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Child occupational therapy

Child occupational therapy

In order to devise a child occupational therapy treatment programme adapted to the needs of each individual child, several key aspects are explored in the first sessions:

  • Family interview/survey: medical history, prior rehabilitation, daily activities, routines and habits, adaptations to the home, splints and support products and the goals of the family and the child (depending on their developmental age).
  • Different assessment scales are administered to assess and determine the child’s level of development, overall mobility and sensory profile, motor planning and movement strategies, functionality of the upper limbs, performance during daily activities, the degree of participation and initiative during activities and the child’s abilities to establish relationships with other people.
  • Once this initial assessment has been made, functional objectives are established according to the child’s needs and development. A play-based rehabilitation programme is proposed to work on all aspects that need to be addressed to achieve these aims.
  • When the rehabilitation period ends, a detailed report will be delivered with all the details regarding the initial assessment, the treatment carried out and the changes and improvements observed in this period. Likewise, this report will give relevant recommendations on wheelchairs, upper limb splints, activities to perform at home and guidelines for daily activities.

This focuses on promoting overall mobility in bed and on the floor, enhancing correct movement patterns and supports, as well as stimulating the use of the two upper limbs.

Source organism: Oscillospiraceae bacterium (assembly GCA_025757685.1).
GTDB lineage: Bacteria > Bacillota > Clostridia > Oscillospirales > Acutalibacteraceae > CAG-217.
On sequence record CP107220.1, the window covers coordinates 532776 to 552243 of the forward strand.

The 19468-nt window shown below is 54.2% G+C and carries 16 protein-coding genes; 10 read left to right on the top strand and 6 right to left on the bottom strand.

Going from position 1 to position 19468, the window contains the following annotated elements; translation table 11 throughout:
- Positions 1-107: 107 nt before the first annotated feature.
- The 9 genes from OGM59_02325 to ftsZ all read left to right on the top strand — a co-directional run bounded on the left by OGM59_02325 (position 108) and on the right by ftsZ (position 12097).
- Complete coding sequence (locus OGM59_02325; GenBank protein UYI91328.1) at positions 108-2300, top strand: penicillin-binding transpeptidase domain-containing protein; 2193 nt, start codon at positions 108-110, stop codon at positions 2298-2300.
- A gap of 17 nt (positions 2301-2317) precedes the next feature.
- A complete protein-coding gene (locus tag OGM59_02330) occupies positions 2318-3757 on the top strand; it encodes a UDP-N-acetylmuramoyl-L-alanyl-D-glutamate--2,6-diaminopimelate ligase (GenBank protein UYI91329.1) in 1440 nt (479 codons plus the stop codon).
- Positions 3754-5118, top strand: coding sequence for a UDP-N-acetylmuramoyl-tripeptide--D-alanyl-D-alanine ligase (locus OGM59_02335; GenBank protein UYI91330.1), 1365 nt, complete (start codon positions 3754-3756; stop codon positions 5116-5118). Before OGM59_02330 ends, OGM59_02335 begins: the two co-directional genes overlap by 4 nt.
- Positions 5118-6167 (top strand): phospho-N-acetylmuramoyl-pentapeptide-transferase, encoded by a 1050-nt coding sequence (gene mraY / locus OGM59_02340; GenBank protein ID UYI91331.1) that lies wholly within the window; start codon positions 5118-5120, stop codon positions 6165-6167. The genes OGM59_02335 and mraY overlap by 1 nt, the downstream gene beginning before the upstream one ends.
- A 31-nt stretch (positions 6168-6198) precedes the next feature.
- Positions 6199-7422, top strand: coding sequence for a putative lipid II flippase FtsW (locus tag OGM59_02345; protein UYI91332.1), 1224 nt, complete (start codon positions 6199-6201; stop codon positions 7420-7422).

Stimulation of tactile, proprioceptive and vestibular sensitivity as an essential element for the recognition of the body schema and correct motor planning.


Training and promoting autonomy during the activities of eating, dressing/ undressing, hygiene, personal grooming, mobility in bed and on the floor, transfers and wheelchair handling, always taking into account the child’s abilities by age and developmental stage, as well as promoting functional mobility and integrating the two upper limbs when carrying out these activities.


Promoting a correct sitting position, recommending adaptations for the home and technical aids for daily activities. During occupational therapy treatment, the family will be provided with guidelines to help stimulate playing as a tool for learning new skills, as well as favouring the child’s autonomy in their daily activities according to their developmental stage and their abilities, and promoting habits and routines that favour learning.

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